Anal Swelling

Differential Diagnosis

Common Diagnoses

Occasional Diagnoses

Rare Diagnoses

Ready Reckoner

Key distinguishing features of the most common diagnoses

Prolapsed PilePerianal HaematomaSkin TagsPerianal AbscessRectal Prolapse
Painful PossibleYes NoYes No
Intermittent Possible No No No Possible
Constipated Possible Possible No Possible Possible
Long History Possible NoYes No Possible
Rectal Bleeding Possible Possible No Possible No

Possible Investigations

  • In most cases, investigation will be unnecessary. The only exceptions are warts (in which case referral to the local GUM clinic may be required to screen for sexually transmitted disease) and possible carcinoma (in which case biopsy will be performed in secondary care). Also, any suspicion of Crohn’s disease causing perianal disease would be investigated in hospital in the usual way.

Top Tips

  • This is one of those situations in which a brief history can be taken while the patient is undressing, or during the examination. Atypically for primary care, it’s the examination, rather than the history, which usually provides the definitive diagnosis.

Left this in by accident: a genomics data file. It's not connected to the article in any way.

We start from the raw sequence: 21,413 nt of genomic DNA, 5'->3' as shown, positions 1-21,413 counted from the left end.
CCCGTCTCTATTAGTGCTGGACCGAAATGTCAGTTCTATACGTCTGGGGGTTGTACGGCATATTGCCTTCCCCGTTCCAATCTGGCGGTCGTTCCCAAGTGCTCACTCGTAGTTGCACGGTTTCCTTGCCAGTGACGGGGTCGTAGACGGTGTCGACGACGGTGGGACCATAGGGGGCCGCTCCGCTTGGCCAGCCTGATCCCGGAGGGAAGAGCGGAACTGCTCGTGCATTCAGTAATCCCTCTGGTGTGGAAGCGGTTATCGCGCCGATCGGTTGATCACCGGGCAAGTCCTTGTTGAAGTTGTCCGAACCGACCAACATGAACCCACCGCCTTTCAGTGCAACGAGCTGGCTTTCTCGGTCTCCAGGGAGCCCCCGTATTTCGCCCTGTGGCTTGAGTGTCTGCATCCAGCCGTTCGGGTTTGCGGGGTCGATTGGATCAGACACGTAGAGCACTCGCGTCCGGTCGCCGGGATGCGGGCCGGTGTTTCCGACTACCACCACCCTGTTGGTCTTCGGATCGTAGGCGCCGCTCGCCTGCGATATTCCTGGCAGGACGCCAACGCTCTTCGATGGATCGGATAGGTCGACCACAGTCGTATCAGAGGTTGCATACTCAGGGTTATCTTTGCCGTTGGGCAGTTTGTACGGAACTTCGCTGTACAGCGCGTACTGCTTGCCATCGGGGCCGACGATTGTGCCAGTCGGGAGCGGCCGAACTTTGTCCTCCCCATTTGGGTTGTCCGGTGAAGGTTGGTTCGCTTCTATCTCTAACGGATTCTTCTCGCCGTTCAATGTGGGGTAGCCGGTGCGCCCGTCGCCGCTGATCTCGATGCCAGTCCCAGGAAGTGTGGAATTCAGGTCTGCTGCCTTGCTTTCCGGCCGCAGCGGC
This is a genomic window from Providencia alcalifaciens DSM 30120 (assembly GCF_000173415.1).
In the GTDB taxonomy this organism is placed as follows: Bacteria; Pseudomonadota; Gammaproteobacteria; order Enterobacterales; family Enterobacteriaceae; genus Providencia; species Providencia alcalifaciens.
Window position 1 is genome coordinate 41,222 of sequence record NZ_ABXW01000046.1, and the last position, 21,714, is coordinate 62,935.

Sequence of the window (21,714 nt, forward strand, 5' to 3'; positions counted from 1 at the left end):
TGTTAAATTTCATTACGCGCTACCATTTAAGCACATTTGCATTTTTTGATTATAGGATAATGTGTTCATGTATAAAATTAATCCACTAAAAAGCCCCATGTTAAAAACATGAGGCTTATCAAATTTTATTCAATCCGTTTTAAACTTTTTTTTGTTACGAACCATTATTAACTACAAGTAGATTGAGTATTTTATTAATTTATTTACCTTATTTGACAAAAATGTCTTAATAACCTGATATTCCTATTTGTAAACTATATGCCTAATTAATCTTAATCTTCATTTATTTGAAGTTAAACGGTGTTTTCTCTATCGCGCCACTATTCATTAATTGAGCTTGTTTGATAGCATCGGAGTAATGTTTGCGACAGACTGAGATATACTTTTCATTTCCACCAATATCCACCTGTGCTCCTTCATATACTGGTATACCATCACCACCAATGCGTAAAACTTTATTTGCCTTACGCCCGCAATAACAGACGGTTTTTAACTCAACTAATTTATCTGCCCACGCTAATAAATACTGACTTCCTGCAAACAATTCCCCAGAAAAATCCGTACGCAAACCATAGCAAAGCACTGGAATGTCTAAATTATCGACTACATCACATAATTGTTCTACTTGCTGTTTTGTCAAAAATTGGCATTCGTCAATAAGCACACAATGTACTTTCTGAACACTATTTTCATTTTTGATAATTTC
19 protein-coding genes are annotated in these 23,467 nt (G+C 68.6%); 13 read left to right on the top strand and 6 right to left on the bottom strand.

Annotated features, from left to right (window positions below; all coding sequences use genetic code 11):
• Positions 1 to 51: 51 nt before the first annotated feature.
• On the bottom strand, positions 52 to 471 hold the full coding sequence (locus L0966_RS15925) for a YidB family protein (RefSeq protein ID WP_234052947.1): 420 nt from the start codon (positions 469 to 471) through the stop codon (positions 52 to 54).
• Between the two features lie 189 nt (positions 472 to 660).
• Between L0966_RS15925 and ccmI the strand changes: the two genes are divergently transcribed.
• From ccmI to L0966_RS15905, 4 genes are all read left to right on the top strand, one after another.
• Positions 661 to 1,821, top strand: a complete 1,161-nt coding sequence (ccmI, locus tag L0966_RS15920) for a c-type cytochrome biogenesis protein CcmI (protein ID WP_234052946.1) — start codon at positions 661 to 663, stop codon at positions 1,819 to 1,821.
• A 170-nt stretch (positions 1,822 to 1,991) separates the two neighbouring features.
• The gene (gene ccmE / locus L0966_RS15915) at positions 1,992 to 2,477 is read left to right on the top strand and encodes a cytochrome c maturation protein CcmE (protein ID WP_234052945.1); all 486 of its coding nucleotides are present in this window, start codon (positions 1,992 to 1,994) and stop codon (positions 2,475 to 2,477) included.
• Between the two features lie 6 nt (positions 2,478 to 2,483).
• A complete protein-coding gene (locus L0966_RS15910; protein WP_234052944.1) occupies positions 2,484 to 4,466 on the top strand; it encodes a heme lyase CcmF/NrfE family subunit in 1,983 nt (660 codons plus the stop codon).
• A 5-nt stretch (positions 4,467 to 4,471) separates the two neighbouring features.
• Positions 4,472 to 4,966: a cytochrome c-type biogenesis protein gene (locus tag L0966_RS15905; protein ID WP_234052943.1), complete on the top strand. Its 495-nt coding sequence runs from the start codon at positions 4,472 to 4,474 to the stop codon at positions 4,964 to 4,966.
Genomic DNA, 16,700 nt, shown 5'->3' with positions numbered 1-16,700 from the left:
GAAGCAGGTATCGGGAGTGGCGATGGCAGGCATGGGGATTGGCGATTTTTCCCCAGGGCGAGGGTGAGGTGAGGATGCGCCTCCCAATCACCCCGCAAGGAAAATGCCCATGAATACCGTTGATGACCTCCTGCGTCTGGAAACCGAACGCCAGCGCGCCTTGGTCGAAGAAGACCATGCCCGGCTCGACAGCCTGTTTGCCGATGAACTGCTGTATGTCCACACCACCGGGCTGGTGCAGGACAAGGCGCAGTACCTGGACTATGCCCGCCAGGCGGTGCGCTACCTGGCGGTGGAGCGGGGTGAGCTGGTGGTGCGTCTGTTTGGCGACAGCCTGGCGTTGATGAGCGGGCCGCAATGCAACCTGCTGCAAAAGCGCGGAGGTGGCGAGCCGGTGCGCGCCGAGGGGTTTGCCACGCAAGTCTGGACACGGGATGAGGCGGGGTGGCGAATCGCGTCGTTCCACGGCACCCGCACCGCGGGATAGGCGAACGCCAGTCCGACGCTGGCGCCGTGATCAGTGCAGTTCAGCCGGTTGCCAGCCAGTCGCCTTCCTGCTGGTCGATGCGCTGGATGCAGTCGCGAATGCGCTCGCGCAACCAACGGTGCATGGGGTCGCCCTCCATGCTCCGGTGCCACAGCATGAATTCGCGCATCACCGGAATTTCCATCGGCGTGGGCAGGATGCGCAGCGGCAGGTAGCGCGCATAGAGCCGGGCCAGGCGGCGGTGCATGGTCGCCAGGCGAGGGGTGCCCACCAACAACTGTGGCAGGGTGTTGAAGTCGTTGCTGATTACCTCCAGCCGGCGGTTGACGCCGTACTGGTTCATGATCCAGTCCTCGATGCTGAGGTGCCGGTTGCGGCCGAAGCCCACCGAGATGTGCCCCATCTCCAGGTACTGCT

• If a discharge, as well as a lump, is mentioned by the patient, then abscesses, warts, prolapses and fistulae top the list of differentials.
  • The patient with an anal swelling who has obvious difficulty walking into the consulting room has either an abscess, a large perianal haematoma or strangulated prolapsed piles.

Red Flags

  • Recurrent or multiple fistulae suggest Crohn’s disease.
  • If a prolapsed pile is very swollen and painful, it is probably strangulated, and so requires urgent surgical attention.
  • A persistent, ulcerating anal swelling, especially in the middle-aged or elderly, requires urgent biopsy to exclude carcinoma.

Published: 1st August 2022 Updated: 10th April 2024

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